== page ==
Paleogeography and high-precision geochronology of the Neoarchean Fortescue Group, Pilbara, Western Australia

Publication Year


Journal Article
While rates of Phanerozoic plate movements and magnetic field reversals have been well studied, little is known about such phenomena on early Earth. The ca. 2.8–2.7 Ga Fortescue Group on the Pilbara craton in Western Australia has been recognized as a well-preserved sequence of Archean rift volcanics thought to derive from a flood basalt province, and may have been moving rapidly across the globe at two different intervals in its depositional history. We present the results of a magnetostratigraphic study integrated with high-precision U-Pb ID-TIMS geochronology aiming to quantify rates of cratonic motion and provide a continuous time series for changes in Pilbara paleogeography during these two rapid intervals, at ∼2.77 and 2.72 Ga. We provide six new or updated high-quality paleomagnetic poles for inclusion in databases tracking Precambrian cratonic motion. During the craton s largest geographic displacement at ∼2.77 Ga, we resolve a minimum drift rate of 23 ± 20 cm/a if there was substantial rotation of the Pilbara craton along with translational motion, and a more rapid minimum estimate of 64 ± 23 cm/a if the motion was dominated by translation; these estimates exceed both Mesoarchean and most modern rates of plate motion. We provide a new high-precision U-Pb zircon age of 2721.23 ± 0.88/0.88/6.9 Ma for the Tumbiana Formation stromatolite colony, which developed as the Pilbara craton drifted from 51.5 ± 7.0° to 32.1 ± 5.7° paleolatitude. Although the Fortescue Group has been considered an early prototype of large igneous provinces, it was emplaced over a longer duration than its Phanerozoic counterparts and does not fit at least one definition of a large igneous province (LIP). But as a potential prototype of LIP magmatism, the Fortescue succession chronicles eruptive dynamics, rapid paleogeographic changes, and a series of robustly determined magnetic field reversals during the Neoarchean. © 2023 Elsevier B.V.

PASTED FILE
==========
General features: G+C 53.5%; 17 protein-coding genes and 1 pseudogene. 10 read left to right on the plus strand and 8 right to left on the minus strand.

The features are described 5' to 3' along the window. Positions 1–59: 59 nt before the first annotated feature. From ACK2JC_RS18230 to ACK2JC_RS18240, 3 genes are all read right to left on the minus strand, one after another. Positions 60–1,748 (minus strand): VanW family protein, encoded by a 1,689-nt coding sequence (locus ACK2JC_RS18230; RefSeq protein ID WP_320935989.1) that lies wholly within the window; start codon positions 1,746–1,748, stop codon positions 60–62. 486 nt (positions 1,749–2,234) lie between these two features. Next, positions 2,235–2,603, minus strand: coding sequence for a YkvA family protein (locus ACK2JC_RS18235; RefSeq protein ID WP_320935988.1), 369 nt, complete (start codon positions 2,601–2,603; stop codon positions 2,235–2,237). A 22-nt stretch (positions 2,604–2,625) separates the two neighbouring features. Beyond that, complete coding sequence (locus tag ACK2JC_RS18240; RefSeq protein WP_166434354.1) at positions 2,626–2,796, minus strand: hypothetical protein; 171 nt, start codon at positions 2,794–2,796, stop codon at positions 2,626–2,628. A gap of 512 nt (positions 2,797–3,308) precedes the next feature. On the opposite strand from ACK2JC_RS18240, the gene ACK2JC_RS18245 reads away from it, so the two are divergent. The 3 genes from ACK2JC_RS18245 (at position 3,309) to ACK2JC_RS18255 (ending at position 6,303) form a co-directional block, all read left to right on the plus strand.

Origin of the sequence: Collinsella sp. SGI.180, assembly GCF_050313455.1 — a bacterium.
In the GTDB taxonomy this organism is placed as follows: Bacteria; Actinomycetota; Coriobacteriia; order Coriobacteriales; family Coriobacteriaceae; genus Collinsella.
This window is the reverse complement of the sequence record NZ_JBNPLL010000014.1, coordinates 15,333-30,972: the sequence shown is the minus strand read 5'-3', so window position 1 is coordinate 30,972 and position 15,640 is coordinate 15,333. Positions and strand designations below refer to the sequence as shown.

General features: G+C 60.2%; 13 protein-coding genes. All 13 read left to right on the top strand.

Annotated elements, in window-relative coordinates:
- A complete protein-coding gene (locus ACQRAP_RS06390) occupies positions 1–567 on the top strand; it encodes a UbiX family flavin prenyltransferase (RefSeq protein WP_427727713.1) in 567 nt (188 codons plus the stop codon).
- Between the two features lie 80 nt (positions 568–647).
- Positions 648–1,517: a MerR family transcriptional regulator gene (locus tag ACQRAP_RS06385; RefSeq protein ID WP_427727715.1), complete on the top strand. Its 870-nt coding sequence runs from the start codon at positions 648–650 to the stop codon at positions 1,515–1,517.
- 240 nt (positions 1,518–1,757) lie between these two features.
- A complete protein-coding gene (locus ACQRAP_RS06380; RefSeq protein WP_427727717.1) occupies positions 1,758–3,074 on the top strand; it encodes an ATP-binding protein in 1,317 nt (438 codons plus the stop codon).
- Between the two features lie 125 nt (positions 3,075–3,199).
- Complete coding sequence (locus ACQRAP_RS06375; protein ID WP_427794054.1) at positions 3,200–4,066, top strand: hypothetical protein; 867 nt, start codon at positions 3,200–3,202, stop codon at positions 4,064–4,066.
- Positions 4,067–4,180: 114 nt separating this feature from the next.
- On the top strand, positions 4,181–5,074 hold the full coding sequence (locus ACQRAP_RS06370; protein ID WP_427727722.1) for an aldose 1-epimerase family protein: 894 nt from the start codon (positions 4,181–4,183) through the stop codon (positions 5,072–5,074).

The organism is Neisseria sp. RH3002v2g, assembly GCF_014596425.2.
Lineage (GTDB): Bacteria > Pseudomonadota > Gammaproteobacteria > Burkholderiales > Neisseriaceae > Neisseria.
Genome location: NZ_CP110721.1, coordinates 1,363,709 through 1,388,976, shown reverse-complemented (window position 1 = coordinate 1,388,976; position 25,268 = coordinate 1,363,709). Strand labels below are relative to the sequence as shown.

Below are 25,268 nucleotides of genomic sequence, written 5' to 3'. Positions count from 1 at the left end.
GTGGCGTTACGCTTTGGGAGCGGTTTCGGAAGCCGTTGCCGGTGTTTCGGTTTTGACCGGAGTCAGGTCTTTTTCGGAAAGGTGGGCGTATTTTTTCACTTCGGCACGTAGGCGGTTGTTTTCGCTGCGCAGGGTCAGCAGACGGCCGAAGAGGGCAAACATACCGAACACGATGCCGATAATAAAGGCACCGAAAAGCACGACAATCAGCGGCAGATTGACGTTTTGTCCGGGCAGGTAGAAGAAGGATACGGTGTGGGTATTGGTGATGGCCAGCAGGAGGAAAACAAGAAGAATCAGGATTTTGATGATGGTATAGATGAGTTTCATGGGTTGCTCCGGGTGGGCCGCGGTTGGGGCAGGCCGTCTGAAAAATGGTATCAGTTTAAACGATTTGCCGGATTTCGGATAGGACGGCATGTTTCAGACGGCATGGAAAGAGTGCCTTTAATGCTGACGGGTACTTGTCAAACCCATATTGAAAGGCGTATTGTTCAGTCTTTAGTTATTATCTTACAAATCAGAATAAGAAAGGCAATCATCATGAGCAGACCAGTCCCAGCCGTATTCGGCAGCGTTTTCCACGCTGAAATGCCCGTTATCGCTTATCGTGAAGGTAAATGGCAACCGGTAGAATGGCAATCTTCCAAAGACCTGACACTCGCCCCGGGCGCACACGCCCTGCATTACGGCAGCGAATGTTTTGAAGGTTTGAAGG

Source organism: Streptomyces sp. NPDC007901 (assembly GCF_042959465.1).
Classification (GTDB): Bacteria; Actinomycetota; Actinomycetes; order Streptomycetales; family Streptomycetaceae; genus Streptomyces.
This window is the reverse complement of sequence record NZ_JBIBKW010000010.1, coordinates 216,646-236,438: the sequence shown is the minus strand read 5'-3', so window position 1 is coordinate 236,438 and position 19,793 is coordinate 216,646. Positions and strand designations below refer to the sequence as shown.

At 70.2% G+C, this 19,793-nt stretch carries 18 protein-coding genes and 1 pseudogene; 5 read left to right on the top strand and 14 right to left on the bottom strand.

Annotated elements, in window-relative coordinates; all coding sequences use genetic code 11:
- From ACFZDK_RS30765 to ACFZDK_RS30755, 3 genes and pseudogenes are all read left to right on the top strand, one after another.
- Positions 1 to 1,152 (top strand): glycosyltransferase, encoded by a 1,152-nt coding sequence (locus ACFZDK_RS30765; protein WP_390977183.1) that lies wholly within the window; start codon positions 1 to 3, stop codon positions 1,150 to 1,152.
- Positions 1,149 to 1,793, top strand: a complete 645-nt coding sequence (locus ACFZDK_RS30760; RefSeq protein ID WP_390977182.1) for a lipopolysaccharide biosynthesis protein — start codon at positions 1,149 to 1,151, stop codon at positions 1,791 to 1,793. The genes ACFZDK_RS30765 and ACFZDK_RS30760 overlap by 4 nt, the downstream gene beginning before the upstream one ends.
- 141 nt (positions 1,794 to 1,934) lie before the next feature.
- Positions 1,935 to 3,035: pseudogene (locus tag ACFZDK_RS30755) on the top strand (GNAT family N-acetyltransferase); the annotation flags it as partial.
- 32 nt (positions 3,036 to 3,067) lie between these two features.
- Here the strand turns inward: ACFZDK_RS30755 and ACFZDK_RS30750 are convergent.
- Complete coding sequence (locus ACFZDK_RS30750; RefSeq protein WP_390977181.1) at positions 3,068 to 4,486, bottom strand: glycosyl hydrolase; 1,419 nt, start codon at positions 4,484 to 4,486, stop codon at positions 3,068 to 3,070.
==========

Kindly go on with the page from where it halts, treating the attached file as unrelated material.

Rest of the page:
Precambrian Research